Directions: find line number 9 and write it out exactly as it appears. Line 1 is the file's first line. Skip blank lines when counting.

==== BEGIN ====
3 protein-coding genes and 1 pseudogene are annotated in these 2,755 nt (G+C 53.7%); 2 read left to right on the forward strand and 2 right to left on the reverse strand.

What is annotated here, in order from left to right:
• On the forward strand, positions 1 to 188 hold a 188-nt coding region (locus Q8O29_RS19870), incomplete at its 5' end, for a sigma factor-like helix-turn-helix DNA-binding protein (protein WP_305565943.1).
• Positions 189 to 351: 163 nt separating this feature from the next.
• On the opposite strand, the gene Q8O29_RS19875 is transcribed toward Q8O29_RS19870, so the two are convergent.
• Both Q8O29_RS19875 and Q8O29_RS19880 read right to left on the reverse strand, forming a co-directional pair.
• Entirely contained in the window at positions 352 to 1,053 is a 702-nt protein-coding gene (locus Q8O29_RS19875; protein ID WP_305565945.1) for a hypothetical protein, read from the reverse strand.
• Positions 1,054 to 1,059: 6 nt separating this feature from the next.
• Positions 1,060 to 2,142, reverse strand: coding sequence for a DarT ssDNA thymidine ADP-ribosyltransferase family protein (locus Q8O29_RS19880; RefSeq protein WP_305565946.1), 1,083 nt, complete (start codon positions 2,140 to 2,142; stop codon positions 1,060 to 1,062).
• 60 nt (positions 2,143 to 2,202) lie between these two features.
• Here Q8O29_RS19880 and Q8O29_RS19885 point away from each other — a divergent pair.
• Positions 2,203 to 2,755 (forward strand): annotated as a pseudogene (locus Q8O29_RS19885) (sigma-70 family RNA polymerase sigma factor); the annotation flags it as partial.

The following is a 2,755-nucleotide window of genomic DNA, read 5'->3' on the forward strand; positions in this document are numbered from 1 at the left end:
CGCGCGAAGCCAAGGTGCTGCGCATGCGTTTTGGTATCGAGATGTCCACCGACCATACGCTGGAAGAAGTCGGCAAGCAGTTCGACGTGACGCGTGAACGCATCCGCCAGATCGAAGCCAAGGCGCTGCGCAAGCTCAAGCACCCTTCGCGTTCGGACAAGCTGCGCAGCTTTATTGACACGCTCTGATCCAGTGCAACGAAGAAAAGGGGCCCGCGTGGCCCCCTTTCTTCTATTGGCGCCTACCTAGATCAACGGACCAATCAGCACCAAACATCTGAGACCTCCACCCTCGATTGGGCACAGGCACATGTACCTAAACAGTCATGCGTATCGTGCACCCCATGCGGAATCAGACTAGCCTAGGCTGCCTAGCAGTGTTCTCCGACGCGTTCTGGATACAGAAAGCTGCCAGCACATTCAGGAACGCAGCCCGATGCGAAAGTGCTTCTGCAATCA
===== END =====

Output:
• Positions 1,060 to 2,142, reverse strand: coding sequence for a DarT ssDNA thymidine ADP-ribosyltransferase family protein (locus Q8O29_RS19880; RefSeq protein WP_305565946.1), 1,083 nt, complete (start codon positions 2,140 to 2,142; stop codon positions 1,060 to 1,062).